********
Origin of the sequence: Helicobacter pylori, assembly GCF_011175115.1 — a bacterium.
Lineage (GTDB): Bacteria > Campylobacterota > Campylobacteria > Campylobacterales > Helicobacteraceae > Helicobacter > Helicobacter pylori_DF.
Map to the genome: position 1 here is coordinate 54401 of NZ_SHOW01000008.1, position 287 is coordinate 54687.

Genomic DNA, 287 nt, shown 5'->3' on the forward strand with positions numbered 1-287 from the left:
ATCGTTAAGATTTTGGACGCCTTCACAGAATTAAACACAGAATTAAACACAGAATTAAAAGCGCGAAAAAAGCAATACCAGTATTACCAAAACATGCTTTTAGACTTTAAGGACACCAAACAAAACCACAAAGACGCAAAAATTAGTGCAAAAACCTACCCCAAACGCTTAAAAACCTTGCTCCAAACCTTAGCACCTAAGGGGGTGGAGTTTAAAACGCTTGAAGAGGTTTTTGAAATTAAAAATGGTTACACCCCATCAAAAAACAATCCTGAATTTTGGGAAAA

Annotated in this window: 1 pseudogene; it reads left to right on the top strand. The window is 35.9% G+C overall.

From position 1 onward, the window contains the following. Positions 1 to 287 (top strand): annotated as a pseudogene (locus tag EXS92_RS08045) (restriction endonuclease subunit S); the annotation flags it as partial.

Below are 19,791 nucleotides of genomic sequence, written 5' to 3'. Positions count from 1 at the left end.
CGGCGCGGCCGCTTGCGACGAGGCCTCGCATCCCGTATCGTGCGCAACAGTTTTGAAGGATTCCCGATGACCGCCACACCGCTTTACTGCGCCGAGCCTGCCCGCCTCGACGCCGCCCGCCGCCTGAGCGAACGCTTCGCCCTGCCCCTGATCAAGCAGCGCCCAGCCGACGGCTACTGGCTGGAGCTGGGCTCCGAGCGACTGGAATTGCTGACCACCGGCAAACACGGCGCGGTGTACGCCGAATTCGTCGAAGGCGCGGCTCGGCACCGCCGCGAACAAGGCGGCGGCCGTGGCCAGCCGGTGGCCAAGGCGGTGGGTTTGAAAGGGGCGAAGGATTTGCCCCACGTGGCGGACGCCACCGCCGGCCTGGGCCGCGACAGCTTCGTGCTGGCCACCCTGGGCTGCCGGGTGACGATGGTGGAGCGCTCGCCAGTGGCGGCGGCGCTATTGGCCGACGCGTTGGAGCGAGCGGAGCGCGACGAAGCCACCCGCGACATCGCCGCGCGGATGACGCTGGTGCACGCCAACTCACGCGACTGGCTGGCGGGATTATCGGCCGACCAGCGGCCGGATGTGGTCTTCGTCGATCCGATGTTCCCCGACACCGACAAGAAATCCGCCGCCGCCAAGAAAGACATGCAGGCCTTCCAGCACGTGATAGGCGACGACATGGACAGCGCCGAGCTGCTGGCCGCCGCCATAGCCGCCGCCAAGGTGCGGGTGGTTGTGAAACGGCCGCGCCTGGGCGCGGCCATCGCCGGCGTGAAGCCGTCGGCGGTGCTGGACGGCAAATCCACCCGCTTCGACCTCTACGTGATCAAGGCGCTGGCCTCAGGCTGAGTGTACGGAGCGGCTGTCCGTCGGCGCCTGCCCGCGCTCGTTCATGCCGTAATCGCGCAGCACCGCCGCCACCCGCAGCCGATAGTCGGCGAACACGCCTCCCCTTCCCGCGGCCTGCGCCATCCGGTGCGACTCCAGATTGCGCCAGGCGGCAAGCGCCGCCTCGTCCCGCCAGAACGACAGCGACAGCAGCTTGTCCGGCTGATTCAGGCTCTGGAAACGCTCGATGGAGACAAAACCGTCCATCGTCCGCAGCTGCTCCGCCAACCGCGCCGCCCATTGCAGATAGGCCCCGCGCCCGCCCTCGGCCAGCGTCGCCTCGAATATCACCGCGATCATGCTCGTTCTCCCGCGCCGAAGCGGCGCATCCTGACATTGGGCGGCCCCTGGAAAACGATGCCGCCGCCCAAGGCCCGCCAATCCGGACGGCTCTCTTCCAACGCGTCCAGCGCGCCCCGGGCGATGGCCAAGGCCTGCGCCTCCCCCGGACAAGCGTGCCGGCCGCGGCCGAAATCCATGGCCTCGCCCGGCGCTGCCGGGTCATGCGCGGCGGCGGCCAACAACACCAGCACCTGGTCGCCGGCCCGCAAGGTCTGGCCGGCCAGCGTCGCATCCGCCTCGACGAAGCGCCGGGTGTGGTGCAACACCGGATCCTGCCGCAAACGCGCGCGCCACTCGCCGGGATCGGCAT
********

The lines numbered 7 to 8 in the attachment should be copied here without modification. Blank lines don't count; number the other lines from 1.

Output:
From position 1 onward, the window contains the following. Positions 1 to 287 (top strand): annotated as a pseudogene (locus tag EXS92_RS08045) (restriction endonuclease subunit S); the annotation flags it as partial.

Below are 19,791 nucleotides of genomic sequence, written 5' to 3'. Positions count from 1 at the left end.